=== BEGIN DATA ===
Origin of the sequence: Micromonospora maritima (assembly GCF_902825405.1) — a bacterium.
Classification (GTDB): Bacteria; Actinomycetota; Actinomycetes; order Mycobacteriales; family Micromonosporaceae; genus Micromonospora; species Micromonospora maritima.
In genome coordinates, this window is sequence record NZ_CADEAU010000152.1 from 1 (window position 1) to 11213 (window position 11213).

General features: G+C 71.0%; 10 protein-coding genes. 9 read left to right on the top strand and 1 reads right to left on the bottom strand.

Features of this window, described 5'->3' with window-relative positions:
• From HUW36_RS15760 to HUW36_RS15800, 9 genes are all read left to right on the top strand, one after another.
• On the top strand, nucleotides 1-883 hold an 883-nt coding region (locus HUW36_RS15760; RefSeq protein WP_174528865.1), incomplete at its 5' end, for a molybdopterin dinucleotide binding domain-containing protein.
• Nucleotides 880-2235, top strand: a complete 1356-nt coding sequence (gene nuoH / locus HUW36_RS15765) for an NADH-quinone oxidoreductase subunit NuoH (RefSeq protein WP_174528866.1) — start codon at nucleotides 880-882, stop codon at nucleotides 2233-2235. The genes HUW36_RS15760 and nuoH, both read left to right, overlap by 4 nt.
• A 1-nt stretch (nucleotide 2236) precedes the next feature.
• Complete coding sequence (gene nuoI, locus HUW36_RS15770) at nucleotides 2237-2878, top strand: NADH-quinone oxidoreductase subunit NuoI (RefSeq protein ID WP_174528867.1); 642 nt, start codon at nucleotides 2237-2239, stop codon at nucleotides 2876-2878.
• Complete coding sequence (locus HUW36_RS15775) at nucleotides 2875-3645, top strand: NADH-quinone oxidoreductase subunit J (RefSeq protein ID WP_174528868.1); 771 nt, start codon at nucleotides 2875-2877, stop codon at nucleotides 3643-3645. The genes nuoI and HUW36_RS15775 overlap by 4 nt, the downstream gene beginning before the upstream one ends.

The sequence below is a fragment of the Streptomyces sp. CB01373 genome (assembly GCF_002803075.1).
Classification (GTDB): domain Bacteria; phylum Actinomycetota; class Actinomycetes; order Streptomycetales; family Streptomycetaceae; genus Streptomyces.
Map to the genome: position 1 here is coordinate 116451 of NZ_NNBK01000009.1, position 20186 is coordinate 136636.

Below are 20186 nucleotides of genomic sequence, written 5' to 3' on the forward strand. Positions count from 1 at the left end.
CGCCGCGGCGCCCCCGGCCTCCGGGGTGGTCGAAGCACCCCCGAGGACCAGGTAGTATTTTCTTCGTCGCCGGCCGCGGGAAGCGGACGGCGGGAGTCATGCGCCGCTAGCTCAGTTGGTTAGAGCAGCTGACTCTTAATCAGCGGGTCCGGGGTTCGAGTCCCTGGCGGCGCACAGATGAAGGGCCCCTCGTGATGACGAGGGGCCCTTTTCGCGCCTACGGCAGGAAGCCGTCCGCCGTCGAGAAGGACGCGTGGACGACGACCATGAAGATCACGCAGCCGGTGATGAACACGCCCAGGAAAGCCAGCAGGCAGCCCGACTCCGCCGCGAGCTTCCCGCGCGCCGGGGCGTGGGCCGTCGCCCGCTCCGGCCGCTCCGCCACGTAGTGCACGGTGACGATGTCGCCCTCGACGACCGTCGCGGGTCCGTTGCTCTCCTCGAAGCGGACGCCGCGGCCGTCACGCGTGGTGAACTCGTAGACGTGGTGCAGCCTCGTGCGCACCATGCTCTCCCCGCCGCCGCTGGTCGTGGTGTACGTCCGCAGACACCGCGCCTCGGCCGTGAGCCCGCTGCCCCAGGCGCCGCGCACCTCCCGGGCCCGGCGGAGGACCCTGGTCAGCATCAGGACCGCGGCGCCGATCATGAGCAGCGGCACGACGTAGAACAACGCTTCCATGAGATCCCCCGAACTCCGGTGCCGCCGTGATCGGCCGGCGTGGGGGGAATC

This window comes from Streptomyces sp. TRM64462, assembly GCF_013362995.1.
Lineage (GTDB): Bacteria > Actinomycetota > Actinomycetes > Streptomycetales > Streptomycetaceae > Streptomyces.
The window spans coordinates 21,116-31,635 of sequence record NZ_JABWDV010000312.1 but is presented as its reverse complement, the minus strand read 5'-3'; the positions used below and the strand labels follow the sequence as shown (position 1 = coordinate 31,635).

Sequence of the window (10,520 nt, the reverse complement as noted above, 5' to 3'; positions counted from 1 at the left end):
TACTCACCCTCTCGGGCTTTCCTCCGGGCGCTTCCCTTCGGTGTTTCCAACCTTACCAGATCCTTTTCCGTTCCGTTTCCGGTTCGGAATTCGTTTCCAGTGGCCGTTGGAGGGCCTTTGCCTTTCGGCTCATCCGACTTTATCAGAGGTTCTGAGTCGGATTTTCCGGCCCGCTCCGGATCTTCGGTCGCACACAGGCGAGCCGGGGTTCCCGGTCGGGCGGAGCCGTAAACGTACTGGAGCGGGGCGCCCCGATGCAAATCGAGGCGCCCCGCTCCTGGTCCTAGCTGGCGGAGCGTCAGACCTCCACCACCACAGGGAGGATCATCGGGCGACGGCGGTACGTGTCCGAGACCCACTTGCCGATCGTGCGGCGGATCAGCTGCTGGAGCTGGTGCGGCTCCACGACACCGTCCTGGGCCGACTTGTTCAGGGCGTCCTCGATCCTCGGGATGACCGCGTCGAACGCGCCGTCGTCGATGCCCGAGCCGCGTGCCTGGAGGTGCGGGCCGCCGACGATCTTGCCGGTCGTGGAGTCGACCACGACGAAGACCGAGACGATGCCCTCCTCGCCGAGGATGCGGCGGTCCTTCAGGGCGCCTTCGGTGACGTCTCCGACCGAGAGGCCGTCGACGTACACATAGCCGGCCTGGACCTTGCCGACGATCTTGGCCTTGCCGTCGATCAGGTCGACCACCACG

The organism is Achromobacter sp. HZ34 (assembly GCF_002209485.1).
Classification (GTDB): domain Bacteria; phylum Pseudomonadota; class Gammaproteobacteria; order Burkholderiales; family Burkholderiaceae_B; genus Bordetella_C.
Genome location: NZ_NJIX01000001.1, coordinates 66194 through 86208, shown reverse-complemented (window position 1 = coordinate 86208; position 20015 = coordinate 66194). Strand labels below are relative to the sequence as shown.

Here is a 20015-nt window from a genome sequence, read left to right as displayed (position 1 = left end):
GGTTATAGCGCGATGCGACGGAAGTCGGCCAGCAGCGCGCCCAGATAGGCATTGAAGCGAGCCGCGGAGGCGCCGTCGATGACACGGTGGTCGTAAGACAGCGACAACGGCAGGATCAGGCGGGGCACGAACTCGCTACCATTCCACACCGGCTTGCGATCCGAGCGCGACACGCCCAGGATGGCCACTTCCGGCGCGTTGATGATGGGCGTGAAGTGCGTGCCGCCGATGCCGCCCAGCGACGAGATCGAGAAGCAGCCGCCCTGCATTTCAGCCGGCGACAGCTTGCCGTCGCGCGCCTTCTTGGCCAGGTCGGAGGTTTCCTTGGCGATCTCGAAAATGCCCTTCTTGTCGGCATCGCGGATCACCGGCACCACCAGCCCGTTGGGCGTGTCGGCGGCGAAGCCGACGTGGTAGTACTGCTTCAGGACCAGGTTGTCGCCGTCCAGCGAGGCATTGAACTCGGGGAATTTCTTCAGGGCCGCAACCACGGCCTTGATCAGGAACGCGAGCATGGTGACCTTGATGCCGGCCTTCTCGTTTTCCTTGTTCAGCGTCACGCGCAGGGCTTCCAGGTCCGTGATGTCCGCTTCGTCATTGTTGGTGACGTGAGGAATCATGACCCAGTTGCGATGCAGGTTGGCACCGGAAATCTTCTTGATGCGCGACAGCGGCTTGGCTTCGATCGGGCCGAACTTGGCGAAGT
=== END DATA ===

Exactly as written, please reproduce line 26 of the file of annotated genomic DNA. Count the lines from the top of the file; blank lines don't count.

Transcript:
GGTTATAGCGCGATGCGACGGAAGTCGGCCAGCAGCGCGCCCAGATAGGCATTGAAGCGAGCCGCGGAGGCGCCGTCGATGACACGGTGGTCGTAAGACAGCGACAACGGCAGGATCAGGCGGGGCACGAACTCGCTACCATTCCACACCGGCTTGCGATCCGAGCGCGACACGCCCAGGATGGCCACTTCCGGCGCGTTGATGATGGGCGTGAAGTGCGTGCCGCCGATGCCGCCCAGCGACGAGATCGAGAAGCAGCCGCCCTGCATTTCAGCCGGCGACAGCTTGCCGTCGCGCGCCTTCTTGGCCAGGTCGGAGGTTTCCTTGGCGATCTCGAAAATGCCCTTCTTGTCGGCATCGCGGATCACCGGCACCACCAGCCCGTTGGGCGTGTCGGCGGCGAAGCCGACGTGGTAGTACTGCTTCAGGACCAGGTTGTCGCCGTCCAGCGAGGCATTGAACTCGGGGAATTTCTTCAGGGCCGCAACCACGGCCTTGATCAGGAACGCGAGCATGGTGACCTTGATGCCGGCCTTCTCGTTTTCCTTGTTCAGCGTCACGCGCAGGGCTTCCAGGTCCGTGATGTCCGCTTCGTCATTGTTGGTGACGTGAGGAATCATGACCCAGTTGCGATGCAGGTTGGCACCGGAAATCTTCTTGATGCGCGACAGCGGCTTGGCTTCGATCGGGCCGAACTTGGCGAAGT